UPDATE: By unanimous vote, environmental justice language – which gives residents of historically disadvantaged neighborhoods more say in what happens in their own backyards – from one of our key bills has moved forward. This language has now been incorporated into the House Roadmap bill, which is being combined with the Senate Climate bill – a big win for both environmental justice and climate action. These critical climate bills are designed to help Massachusetts lower its polluting emissions by adding timelines and milestones to our existing Global Warming Solutions Act. With this new language, the climate bills will ensure that neighborhoods disproportionately impacted by pollution and other environmental harms are not left behind as we transition to a clean energy economy.
We must now pass these climate bills and codify this justice language into law. Contact your local legislators and urge them to support the Massachusetts Roadmap bill with this environmental justice language included.
Environmental justice requires reversing and repairing the impacts of decades of environmental racism. As we’ve discussed previously, low-income, immigrant, and communities of color have long been left out of conversations that affect the health of their neighborhoods. Residents of environmental justice communities are the most likely to bear the burdens of polluting industries and infrastructure, while having to fight for their share of resources we all need — healthy homes, schools, transit, food, and open space. Each of these disparities impacts the health of residents, while rendering whole communities less resilient to disasters like climate change or the COVID-19 crisis.
As part of my conversation about environmental justice with María Belén Power from GreenRoots, Andrea Nyamekye of Neighbor to Neighbor, and my CLF colleague Staci Rubin, we spoke about how racism directly contributes to these inequities.
Below is an excerpt from our conversation, edited for clarity.
How has racism contributed to environmental justice inequities?
María Belén Power, GreenRoots: Low-income communities and Black and Brown communities have been the sacrifice zones [so that] the rest of the region – and the country – have the benefits that industries bring.
I wasn’t working in Chelsea during this time, but the power plant fight [with Energy Management Inc. in 2007] is a good example. There was big disparity. The very same proponent that was proposing clean air for Nantucket through the Cape Wind project was proposing a dirty diesel power plant in Chelsea. That is a clear choice of where we are siting dirty industry and where we are siting clean energy infrastructure. So, who gets the benefit and who gets the burden?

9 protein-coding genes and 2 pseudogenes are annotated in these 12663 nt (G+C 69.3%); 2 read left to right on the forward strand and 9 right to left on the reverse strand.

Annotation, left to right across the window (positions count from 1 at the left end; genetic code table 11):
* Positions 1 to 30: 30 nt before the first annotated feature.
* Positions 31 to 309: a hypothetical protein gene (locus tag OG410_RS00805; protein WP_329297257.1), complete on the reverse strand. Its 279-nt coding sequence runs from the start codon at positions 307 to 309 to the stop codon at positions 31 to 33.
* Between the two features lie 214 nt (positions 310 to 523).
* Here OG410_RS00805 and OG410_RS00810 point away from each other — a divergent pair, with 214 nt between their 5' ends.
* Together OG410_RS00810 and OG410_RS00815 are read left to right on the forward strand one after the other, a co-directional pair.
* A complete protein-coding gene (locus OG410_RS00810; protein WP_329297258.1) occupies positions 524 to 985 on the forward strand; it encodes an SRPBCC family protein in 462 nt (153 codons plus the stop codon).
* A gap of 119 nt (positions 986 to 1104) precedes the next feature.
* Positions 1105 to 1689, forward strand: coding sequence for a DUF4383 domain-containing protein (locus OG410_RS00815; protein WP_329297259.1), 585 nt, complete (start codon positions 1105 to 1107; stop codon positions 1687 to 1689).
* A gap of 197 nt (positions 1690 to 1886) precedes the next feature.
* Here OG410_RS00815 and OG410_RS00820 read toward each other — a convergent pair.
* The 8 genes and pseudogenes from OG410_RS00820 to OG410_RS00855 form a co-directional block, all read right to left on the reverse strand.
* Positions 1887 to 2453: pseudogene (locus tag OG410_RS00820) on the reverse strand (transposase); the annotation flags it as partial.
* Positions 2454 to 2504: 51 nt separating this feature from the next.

That’s what we’re undoing [with environmental justice protections and the environmental justice movement]. We’re undoing the intentional siting of hazardous and polluting industries in communities that have already been, that already are, suffering from vulnerabilities of public health and access to transit and so many different burdens that are piling and piling and piling on.
What does environmental racism look like in our communities?
Andrea Nyamekye, Neighbor to Neighbor: I’ll use the chapters in which Neighbor to Neighbor organizes our “gateway cities of Massachusetts,” [as an example]. They’re all susceptible to the heat island effect [which is a huge public health problem]. Our Springfield chapter has the worst asthma rate in the nation. And I believe Holyoke has the second worst asthma in the State of Massachusetts, along with [high] child mortality and cancer [rates]. These things are not just by chance. They didn’t just pop up – but have been intentional. There’s been a lack of seeing these burdens in our communities.
I [also] want to bring up two campaigns that our Springfield folks and Holyoke folks did in the past years. And the first one is around the Gerena School tunnel. Gerena is a school in Springfield in a predominantly low-income and people of color neighborhood. Students have to walk through a tunnel under the highway to get to school, and the tunnel is filled with mold. It took us years just to [find] the right person who, in the State of Massachusetts, needs to clean up the mold in this tunnel.